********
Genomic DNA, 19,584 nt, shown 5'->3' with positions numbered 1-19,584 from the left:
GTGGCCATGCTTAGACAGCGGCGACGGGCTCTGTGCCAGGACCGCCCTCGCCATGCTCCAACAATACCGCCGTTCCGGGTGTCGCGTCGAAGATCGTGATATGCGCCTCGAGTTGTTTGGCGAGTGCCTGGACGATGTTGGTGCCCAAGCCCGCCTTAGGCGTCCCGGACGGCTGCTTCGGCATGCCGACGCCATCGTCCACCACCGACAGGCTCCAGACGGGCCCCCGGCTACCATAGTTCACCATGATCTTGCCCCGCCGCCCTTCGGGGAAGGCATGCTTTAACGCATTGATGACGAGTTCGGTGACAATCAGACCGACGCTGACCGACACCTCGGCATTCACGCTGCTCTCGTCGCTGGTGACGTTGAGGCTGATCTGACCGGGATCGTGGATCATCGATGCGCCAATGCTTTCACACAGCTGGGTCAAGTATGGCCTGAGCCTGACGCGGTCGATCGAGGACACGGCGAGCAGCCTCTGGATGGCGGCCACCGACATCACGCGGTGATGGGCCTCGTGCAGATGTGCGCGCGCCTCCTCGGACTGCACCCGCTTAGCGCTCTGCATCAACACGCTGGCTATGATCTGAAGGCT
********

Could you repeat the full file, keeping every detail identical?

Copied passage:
Genomic DNA, 19,584 nt, shown 5'->3' with positions numbered 1-19,584 from the left:
GTGGCCATGCTTAGACAGCGGCGACGGGCTCTGTGCCAGGACCGCCCTCGCCATGCTCCAACAATACCGCCGTTCCGGGTGTCGCGTCGAAGATCGTGATATGCGCCTCGAGTTGTTTGGCGAGTGCCTGGACGATGTTGGTGCCCAAGCCCGCCTTAGGCGTCCCGGACGGCTGCTTCGGCATGCCGACGCCATCGTCCACCACCGACAGGCTCCAGACGGGCCCCCGGCTACCATAGTTCACCATGATCTTGCCCCGCCGCCCTTCGGGGAAGGCATGCTTTAACGCATTGATGACGAGTTCGGTGACAATCAGACCGACGCTGACCGACACCTCGGCATTCACGCTGCTCTCGTCGCTGGTGACGTTGAGGCTGATCTGACCGGGATCGTGGATCATCGATGCGCCAATGCTTTCACACAGCTGGGTCAAGTATGGCCTGAGCCTGACGCGGTCGATCGAGGACACGGCGAGCAGCCTCTGGATGGCGGCCACCGACATCACGCGGTGATGGGCCTCGTGCAGATGTGCGCGCGCCTCCTCGGACTGCACCCGCTTAGCGCTCTGCATCAACACGCTGGCTATGATCTGAAGGCT